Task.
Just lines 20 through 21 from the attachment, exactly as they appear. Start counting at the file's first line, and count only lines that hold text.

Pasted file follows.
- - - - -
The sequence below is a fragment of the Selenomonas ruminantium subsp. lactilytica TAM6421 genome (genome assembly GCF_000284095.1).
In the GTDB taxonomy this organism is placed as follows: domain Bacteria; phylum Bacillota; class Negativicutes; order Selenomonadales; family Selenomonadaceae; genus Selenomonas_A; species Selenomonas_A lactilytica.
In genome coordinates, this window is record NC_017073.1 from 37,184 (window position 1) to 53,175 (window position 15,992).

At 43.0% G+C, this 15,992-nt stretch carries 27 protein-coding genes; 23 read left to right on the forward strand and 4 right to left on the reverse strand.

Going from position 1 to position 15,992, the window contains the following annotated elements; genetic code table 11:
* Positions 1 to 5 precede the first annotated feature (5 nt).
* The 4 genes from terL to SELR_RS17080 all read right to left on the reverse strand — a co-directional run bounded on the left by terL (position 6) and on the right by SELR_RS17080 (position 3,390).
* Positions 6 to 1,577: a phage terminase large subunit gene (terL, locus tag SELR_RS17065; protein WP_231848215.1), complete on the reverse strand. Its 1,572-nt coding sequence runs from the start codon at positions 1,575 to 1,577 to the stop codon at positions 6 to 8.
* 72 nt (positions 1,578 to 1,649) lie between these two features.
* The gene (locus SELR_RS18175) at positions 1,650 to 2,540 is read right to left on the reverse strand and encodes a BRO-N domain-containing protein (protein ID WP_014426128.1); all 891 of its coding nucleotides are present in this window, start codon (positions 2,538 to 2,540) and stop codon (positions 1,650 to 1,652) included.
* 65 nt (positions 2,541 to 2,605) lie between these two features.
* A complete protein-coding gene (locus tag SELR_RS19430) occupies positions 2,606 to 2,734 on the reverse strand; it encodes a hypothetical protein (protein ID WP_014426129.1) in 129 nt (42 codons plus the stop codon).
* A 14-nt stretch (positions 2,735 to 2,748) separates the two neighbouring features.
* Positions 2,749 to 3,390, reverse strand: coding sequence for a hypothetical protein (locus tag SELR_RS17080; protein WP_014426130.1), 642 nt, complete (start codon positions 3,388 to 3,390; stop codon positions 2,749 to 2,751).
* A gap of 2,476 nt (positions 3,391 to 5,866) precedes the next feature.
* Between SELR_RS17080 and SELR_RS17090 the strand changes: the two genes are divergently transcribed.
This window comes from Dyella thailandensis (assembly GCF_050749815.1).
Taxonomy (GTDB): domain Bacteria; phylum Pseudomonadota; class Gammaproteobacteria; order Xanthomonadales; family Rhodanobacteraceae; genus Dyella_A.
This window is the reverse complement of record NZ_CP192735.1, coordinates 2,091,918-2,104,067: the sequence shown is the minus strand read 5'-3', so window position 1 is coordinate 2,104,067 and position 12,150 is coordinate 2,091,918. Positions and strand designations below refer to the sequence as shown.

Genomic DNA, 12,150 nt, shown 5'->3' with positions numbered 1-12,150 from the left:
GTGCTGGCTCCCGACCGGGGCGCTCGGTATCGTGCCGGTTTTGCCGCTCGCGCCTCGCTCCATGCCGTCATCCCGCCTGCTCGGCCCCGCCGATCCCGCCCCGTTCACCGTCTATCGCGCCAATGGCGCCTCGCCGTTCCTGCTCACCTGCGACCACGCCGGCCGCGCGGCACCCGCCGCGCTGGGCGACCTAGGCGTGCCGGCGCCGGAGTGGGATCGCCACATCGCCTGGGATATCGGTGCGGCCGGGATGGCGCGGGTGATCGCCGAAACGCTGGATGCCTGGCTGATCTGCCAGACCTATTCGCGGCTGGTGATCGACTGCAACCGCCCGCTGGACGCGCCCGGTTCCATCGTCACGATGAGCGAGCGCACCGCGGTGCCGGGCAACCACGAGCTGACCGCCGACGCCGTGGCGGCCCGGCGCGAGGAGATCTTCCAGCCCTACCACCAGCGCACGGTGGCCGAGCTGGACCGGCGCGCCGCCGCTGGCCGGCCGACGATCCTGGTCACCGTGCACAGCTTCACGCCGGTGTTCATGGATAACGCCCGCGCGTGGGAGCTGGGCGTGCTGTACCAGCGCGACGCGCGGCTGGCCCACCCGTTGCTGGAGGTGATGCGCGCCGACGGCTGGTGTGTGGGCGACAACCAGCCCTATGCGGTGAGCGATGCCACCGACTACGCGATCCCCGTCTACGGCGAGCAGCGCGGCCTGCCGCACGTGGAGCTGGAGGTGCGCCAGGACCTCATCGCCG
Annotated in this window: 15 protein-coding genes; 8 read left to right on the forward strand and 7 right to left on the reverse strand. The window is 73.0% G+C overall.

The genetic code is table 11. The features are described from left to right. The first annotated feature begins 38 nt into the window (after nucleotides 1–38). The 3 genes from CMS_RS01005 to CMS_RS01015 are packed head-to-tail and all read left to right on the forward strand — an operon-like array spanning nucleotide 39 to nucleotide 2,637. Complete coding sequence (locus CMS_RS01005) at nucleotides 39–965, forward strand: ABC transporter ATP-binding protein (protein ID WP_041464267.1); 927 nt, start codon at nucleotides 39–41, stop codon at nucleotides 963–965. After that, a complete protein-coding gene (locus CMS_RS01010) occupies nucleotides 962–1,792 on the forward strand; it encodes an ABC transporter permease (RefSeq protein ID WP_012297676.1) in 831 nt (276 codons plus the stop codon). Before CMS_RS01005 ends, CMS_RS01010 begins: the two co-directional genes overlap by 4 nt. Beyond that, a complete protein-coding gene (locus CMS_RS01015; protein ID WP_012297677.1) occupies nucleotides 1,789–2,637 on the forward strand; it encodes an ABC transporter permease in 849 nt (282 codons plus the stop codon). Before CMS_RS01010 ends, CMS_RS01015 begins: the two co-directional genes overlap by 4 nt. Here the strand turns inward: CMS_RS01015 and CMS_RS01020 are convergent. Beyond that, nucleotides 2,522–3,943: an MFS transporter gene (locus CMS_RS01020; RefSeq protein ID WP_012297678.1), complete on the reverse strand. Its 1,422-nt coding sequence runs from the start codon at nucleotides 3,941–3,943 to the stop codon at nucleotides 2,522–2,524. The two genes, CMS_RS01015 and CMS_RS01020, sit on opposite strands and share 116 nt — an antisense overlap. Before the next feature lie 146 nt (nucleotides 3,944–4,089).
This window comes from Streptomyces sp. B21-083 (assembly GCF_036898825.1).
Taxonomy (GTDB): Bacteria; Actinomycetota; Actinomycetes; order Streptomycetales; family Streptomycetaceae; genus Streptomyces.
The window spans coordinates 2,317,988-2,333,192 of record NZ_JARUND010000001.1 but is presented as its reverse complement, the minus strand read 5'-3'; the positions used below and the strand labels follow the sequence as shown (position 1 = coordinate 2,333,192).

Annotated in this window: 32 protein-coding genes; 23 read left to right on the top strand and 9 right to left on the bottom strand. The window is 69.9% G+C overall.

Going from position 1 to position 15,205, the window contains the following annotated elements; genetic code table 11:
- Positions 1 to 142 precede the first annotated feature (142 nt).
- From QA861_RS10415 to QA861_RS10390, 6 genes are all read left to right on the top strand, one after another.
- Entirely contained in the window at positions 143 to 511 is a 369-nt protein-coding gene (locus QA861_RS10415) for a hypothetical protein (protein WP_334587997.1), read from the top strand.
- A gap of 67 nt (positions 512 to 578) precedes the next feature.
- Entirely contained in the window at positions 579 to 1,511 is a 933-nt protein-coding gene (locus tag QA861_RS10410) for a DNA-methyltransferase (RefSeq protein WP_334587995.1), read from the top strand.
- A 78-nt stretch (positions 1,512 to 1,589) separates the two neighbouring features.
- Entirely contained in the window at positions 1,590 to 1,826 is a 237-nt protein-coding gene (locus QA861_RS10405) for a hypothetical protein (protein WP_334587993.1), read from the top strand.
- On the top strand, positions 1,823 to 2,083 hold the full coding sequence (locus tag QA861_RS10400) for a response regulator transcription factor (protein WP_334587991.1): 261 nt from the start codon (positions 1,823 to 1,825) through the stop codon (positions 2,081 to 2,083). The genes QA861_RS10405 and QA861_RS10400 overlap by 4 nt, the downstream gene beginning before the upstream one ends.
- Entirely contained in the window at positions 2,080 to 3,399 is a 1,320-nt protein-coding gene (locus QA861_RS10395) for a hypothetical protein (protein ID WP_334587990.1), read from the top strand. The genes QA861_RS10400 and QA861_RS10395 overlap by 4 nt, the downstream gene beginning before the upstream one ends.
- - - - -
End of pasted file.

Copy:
Genomic DNA, 12,150 nt, shown 5'->3' with positions numbered 1-12,150 from the left:
GTGCTGGCTCCCGACCGGGGCGCTCGGTATCGTGCCGGTTTTGCCGCTCGCGCCTCGCTCCATGCCGTCATCCCGCCTGCTCGGCCCCGCCGATCCCGCCCCGTTCACCGTCTATCGCGCCAATGGCGCCTCGCCGTTCCTGCTCACCTGCGACCACGCCGGCCGCGCGGCACCCGCCGCGCTGGGCGACCTAGGCGTGCCGGCGCCGGAGTGGGATCGCCACATCGCCTGGGATATCGGTGCGGCCGGGATGGCGCGGGTGATCGCCGAAACGCTGGATGCCTGGCTGATCTGCCAGACCTATTCGCGGCTGGTGATCGACTGCAACCGCCCGCTGGACGCGCCCGGTTCCATCGTCACGATGAGCGAGCGCACCGCGGTGCCGGGCAACCACGAGCTGACCGCCGACGCCGTGGCGGCCCGGCGCGAGGAGATCTTCCAGCCCTACCACCAGCGCACGGTGGCCGAGCTGGACCGGCGCGCCGCCGCTGGCCGGCCGACGATCCTGGTCACCGTGCACAGCTTCACGCCGGTGTTCATGGATAACGCCCGCGCGTGGGAGCTGGGCGTGCTGTACCAGCGCGACGCGCGGCTGGCCCACCCGTTGCTGGAGGTGATGCGCGCCGACGGCTGGTGTGTGGGCGACAACCAGCCCTATGCGGTGAGCGATGCCACCGACTACGCGATCCCCGTCTACGGCGAGCAGCGCGGCCTGCCGCACGTGGAGCTGGAGGTGCGCCAGGACCTCATCGCCG